The South African Constitution provides for the removal of barriers to integrating vulnerable groups into mainstream society. However, of the major pillars on the country’s national transformation agenda, disability continues to lag behind in spite of legislation aimed at normalising the lives of persons with disabilities. A key issue is the lack of mainstreaming.

The South African Constitution strives to inculcate an inclusive mindset towards all vulnerable people who deserve the dignity and right to be recognised and function as participating members of society.  In reality, discrimination against disabled people continues to be socially created and has little to do with impairment. People with disabilities in South Africa are often made to feel that being disabled is their own fault and that they have less value in our society than able bodied people. Unfortunately, difference and diversity continue to be undervalued and stigmatized, promoting fear, ignorance and prejudice.

There is hope, however.  Organisations like The Down Syndrome Association Gauteng (TDSAG) work tirelessly to promote the rights of people with disabilities with programmes and initiatives that encourage persons with a disability to value themselves and their differences, and empower them to become active, positive contributors to their communities.


“It’s the repetition of affirmations that leads to belief. And once that belief becomes a deep conviction, things begin to happen .”

–Muhammad Ali
  • The Down syndrome Association (Gauteng) is a registered non-profit organisation and was established in 1986.
  • Our mission is to align our services with international trends and best practices in the field of intellectual disability.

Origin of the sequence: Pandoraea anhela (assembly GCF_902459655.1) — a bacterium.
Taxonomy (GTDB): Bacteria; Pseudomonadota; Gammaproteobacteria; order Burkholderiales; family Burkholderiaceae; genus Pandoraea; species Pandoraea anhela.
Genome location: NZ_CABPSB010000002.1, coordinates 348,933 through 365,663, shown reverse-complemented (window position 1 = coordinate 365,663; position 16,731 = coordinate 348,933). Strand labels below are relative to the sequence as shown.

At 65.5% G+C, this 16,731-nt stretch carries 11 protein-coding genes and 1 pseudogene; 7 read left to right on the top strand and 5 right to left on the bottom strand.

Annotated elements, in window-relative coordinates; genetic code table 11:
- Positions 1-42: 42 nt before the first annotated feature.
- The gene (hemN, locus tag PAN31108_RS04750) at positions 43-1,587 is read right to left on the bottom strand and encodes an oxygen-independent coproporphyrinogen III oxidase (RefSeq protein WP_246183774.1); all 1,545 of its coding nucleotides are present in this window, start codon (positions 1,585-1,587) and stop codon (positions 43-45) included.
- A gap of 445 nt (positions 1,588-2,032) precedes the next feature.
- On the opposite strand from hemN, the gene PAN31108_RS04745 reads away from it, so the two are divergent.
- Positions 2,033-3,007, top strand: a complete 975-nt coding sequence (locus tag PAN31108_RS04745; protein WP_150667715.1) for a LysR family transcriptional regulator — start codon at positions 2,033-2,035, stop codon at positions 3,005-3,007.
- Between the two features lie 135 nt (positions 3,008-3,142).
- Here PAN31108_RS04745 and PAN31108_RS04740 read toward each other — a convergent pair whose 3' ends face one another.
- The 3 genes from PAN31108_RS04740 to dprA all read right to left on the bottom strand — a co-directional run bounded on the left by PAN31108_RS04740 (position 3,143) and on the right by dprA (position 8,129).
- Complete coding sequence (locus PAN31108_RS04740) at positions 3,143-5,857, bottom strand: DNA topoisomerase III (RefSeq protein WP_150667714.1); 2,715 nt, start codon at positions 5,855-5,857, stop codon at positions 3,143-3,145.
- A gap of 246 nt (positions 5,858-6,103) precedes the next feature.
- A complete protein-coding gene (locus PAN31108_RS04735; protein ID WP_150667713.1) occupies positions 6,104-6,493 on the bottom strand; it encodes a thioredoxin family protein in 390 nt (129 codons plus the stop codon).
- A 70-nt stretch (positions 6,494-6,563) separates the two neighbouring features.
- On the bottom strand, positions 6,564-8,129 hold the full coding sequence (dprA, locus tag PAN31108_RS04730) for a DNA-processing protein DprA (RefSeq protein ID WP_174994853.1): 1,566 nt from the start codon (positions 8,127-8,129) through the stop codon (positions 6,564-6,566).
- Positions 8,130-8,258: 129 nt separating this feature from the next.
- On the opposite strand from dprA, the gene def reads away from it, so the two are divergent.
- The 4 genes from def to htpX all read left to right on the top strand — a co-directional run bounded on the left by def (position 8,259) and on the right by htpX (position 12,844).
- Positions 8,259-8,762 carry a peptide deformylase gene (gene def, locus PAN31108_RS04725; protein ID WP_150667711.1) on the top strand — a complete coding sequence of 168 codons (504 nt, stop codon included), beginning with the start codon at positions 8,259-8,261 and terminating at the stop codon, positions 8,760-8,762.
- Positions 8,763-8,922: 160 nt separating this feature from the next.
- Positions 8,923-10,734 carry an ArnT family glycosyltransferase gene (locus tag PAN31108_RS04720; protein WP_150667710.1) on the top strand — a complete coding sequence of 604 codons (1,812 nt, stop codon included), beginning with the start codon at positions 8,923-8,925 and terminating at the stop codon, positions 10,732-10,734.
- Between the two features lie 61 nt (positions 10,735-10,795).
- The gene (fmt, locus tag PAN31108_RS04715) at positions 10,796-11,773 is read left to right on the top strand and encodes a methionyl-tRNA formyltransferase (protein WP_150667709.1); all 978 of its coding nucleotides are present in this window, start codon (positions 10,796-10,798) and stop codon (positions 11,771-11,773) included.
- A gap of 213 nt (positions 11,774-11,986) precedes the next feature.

• We are committed to work to improve the quality of life of all persons born with Down syndrome and other intellectual and physical disabilities, to promote their inherent right to love with independence and dignity, and to be active members of their communities.
  • We respect religious and cultural diversity, and we prioritise our work in disadvantaged communities where our services can contribute to social development.
  • We work in the spirit of the UN Convention on the Rights of the Child and the UN Convention on the Rights of Persons with disabilities, and we strive to promote these rights in South Africa.

In the last 10 years, we as the TDSAG have grown from having only one outreach support group into an organisation with 10 established and successful outreach support groups.

We are widely and closely allied in effective partnerships, locally and globally. Our support network includes alliances with local government, professionals from the public and private care sectors, academic institutions (including schools for specialised education), and international organisations in the field of intellectual disability.

Our hard work has raised much needed awareness and continues to help change people’s negative perceptions about Down syndrome. Our support and intervention programmes have transformed lives that would otherwise have been forgotten.